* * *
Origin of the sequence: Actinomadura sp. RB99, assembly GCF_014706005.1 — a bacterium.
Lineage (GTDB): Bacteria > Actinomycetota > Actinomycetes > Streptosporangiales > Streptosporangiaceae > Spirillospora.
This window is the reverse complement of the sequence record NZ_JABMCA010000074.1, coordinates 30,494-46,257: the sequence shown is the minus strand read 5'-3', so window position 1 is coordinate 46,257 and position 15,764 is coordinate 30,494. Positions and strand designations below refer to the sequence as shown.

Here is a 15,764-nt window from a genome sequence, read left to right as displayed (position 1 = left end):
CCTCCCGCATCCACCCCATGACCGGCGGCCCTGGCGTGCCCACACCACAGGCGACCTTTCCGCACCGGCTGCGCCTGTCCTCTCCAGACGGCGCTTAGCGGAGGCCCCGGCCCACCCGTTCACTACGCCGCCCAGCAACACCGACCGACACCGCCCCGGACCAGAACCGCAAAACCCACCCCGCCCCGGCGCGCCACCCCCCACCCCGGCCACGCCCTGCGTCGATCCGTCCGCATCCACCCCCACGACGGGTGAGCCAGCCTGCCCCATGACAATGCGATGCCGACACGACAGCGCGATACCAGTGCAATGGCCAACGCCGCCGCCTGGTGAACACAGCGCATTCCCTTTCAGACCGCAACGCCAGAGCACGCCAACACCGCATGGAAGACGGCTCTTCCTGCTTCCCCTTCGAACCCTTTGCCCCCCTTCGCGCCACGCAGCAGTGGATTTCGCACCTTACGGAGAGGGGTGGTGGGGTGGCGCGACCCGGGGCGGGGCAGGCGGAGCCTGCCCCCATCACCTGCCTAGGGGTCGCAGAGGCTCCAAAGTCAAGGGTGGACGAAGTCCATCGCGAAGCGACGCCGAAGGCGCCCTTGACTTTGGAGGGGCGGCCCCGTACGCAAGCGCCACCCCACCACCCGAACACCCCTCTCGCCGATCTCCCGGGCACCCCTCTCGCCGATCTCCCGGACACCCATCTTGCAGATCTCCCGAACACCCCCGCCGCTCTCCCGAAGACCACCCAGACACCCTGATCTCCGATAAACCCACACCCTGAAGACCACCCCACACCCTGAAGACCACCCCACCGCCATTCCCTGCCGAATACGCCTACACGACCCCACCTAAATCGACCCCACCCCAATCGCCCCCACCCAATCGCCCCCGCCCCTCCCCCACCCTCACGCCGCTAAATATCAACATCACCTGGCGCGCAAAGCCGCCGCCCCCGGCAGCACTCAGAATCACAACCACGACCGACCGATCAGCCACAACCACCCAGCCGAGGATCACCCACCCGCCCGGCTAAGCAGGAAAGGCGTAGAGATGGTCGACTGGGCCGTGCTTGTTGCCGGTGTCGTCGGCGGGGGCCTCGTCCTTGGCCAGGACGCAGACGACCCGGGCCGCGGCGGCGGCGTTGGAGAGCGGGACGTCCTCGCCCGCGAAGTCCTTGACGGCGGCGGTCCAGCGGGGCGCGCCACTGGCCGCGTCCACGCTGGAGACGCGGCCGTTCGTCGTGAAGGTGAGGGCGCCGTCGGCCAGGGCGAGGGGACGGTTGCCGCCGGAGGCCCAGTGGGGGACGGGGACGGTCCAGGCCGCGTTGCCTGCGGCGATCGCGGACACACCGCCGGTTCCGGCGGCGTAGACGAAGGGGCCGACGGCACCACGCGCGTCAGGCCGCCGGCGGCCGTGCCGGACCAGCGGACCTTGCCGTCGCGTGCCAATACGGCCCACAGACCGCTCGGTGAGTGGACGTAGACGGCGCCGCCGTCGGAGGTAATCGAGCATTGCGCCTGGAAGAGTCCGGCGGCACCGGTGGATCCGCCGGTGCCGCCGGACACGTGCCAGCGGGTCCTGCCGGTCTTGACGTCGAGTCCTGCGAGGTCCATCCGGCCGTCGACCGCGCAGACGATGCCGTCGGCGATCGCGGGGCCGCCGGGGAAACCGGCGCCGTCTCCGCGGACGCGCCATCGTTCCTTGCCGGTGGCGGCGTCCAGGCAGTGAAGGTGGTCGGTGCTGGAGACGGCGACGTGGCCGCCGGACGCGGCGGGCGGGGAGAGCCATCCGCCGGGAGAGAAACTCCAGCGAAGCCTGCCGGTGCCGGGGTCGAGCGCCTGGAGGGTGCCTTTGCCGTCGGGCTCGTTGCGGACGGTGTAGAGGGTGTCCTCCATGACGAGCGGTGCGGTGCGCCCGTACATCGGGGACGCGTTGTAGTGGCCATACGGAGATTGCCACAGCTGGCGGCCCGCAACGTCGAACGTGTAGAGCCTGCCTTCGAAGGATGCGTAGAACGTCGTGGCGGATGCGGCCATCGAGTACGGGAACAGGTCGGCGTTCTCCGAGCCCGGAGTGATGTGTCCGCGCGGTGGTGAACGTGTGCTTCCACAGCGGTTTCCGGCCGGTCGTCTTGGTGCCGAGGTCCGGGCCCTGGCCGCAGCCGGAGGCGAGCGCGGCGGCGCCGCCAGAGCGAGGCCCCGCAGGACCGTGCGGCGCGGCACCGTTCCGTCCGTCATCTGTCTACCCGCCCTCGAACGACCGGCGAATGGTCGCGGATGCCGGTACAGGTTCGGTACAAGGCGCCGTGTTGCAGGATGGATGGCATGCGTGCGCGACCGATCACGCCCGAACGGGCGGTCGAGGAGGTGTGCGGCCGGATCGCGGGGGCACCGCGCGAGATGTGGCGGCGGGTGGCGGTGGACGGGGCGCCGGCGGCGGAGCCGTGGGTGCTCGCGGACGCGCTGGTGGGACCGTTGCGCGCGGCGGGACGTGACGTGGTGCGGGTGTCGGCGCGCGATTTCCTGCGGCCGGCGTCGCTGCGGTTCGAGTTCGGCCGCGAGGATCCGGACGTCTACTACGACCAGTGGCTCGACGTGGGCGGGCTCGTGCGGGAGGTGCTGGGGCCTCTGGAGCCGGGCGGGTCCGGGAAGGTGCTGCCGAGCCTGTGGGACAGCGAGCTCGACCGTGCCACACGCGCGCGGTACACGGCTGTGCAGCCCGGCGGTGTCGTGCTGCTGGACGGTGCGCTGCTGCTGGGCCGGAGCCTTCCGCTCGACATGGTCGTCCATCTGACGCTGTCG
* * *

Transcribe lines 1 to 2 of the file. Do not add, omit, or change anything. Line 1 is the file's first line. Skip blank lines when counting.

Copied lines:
Origin of the sequence: Actinomadura sp. RB99, assembly GCF_014706005.1 — a bacterium.
Lineage (GTDB): Bacteria > Actinomycetota > Actinomycetes > Streptosporangiales > Streptosporangiaceae > Spirillospora.